The fifth of a 10-part series
Alyson Hurt and Andrew Prince/NPR
In a series of 10 stories airing this week on Morning Edition and All Things Considered and published here on NPR.org, we examine the costs, the politics and other challenges of upgrading the country's electricity grid.
Joel Keierleber, a farmer in South Dakota, has been talking to wind developers for 10 years about building a wind farm on his property.
Joel Keierleber, a farmer in South Dakota, has been talking to wind developers for 10 years about building a wind farm on his property. Elizabeth Shogren/NPR
A section of screen at the Midwest Independent Transmission System Operator, which monitors the electricity grid.
The control room at the Midwest Independent Transmission System Operator, where technicians monitor and maintain the electricity grid in that region. Elizabeth Shogren/NPR
Like lots of other farmers and ranchers in the northern Plains, Joel Keierleber has been flirting with wind power developers for years.
He knows his grassy slopes near Winner, S.D., have world-class wind, but there's always the same hitch: There aren't enough transmission lines to carry the electricity from rural areas like his to the big cities where the electricity is needed.
If the country is going to meet President Obama's ambitious green energy goals, the transmission system has to link up the places that offer the best chance of producing lots of clean energy, such as the sunny Southwest and the windy Plains.
Keierleber's property is considered Class 6, or "outstanding," for a wind farm, but it's bone-chilling for people. Even on an early spring day, it feels like it's in the low teens. In the winter, with the wind chill, it can be 80 degrees below zero.
"Your face will be numb before you get 10 steps," Keierleber says. "And if it hits you just right, you won't be able to breathe for a little bit. It will take your breath away."
Because of all the wind, Keierleber has to feed his cattle more, and his neighbor can't keep siding on his house.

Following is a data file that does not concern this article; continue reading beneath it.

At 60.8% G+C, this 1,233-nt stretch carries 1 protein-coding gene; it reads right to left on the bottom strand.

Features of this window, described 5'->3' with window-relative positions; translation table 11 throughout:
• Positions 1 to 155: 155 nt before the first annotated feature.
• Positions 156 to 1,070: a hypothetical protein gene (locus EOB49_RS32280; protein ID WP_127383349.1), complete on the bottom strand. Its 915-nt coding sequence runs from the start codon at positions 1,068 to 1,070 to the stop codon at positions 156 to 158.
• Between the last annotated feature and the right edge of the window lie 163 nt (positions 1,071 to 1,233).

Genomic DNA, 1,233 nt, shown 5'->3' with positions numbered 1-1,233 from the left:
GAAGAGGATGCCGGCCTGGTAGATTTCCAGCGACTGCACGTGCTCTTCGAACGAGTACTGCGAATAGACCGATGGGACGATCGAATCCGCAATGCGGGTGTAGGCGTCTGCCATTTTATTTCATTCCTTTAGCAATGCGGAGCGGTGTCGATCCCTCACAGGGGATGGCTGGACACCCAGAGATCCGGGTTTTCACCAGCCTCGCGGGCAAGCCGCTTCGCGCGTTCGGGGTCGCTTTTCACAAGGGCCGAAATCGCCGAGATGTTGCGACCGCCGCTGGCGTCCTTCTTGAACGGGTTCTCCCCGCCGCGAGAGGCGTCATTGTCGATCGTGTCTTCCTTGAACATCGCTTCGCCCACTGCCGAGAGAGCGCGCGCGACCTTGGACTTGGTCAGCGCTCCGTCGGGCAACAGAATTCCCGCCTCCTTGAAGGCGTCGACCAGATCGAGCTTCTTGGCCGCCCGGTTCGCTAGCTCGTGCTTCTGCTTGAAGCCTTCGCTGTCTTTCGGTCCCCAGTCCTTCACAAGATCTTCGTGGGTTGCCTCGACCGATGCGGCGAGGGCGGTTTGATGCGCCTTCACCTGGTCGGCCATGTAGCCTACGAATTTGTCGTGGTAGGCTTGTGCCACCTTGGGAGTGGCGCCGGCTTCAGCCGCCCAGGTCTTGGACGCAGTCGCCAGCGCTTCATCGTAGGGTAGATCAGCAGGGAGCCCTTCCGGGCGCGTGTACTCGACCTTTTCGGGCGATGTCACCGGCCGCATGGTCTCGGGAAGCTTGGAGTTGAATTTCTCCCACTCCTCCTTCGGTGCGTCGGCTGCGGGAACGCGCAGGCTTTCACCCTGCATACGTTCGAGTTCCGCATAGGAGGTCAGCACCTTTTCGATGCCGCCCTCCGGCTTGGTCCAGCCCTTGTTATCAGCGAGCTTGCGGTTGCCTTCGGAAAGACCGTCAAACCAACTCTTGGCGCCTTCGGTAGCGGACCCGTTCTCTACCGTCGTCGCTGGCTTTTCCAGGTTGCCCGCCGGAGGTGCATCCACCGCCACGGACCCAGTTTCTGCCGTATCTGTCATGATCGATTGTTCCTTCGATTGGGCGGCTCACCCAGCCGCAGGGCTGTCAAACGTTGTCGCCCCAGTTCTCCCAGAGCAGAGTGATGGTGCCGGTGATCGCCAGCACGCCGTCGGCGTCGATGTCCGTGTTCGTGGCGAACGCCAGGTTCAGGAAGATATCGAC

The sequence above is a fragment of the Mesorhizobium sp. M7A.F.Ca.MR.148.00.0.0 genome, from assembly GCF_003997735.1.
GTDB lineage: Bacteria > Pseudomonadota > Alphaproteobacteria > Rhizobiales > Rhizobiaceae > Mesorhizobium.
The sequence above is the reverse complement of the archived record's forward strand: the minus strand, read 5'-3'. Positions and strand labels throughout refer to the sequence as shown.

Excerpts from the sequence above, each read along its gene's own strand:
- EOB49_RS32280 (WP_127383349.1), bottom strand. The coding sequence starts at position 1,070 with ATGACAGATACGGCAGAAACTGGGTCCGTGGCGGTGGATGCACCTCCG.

"That's why you want to see wind towers. Then you'll at least see some good out of it," he adds.
In Keierleber's large kitchen, he unfolds a map that shows lots of properties near Winner that have been optioned by one wind developer or another. He says one reason ranchers here are so eager is that this place has never been good for farming. He only makes a profit three years out of five.
The latest wind developer to come courting is Scott Conant, from a small Wisconsin company called Prelude Wind Farms.
As recently as last fall, Conant had never heard of Winner, but after about 18 trips, he's learned the contour of the land, the speed and consistency of the wind, and the desire of local residents to host wind farms.
"I think that there's no doubt this area could be a 1,000-tower project, and maybe more. The whole package is right here," Conant says.
The Wind's There, But The Power Lines Aren't
Well almost. The only thing it lacks, Conant adds, is transmission lines.
One evening last month, Conant and another wind developer joined a couple hundred farmers and ranchers at Winner Middle School to hear a pitch from a transmission company called ITC Holdings Corp.
For more than a decade, wind developers have been salivating over windy places like this, but balked at building turbines without transmission lines. And utilities wouldn't string the lines without the wind farms. ITC wants to break that impasse, with a $12 billion transmission project.
"Who comes first, the generation or the line? That's been the problem that's probably plagued the transmission industry for the last 30 years. And that's why no transmission has been built," says Joe Dudak, a vice president of ITC, which is based in Novi, Mich. "We think you build it first, and you're there the same time the wind energy is there."